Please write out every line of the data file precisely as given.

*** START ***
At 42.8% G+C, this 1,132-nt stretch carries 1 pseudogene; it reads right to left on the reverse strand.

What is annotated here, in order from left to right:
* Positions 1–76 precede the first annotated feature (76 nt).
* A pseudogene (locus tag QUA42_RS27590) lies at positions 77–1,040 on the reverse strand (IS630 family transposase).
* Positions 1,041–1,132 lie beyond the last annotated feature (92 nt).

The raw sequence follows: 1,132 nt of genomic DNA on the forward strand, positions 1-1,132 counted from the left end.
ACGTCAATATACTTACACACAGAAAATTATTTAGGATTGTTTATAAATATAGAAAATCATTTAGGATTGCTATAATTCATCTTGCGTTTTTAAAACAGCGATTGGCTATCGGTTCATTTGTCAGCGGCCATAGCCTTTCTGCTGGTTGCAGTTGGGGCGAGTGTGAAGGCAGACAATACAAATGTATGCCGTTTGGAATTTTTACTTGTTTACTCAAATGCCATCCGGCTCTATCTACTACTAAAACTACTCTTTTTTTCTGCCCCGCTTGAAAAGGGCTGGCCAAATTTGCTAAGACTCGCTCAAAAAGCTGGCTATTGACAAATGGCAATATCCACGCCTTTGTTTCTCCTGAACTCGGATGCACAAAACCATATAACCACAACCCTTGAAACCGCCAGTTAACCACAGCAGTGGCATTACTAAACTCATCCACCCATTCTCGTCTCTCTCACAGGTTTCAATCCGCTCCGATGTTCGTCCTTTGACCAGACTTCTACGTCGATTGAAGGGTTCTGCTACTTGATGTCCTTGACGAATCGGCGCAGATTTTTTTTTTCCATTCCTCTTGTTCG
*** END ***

At 42.8% G+C, this 1,132-nt stretch carries 1 pseudogene; it reads right to left on the reverse strand.

What is annotated here, in order from left to right:
* Positions 1–76 precede the first annotated feature (76 nt).
* A pseudogene (locus tag QUA42_RS27590) lies at positions 77–1,040 on the reverse strand (IS630 family transposase).
* Positions 1,041–1,132 lie beyond the last annotated feature (92 nt).

The raw sequence follows: 1,132 nt of genomic DNA on the forward strand, positions 1-1,132 counted from the left end.
ACGTCAATATACTTACACACAGAAAATTATTTAGGATTGTTTATAAATATAGAAAATCATTTAGGATTGCTATAATTCATCTTGCGTTTTTAAAACAGCGATTGGCTATCGGTTCATTTGTCAGCGGCCATAGCCTTTCTGCTGGTTGCAGTTGGGGCGAGTGTGAAGGCAGACAATACAAATGTATGCCGTTTGGAATTTTTACTTGTTTACTCAAATGCCATCCGGCTCTATCTACTACTAAAACTACTCTTTTTTTCTGCCCCGCTTGAAAAGGGCTGGCCAAATTTGCTAAGACTCGCTCAAAAAGCTGGCTATTGACAAATGGCAATATCCACGCCTTTGTTTCTCCTGAACTCGGATGCACAAAACCATATAACCACAACCCTTGAAACCGCCAGTTAACCACAGCAGTGGCATTACTAAACTCATCCACCCATTCTCGTCTCTCTCACAGGTTTCAATCCGCTCCGATGTTCGTCCTTTGACCAGACTTCTACGTCGATTGAAGGGTTCTGCTACTTGATGTCCTTGACGAATCGGCGCAGATTTTTTTTTTCCATTCCTCTTGTTCG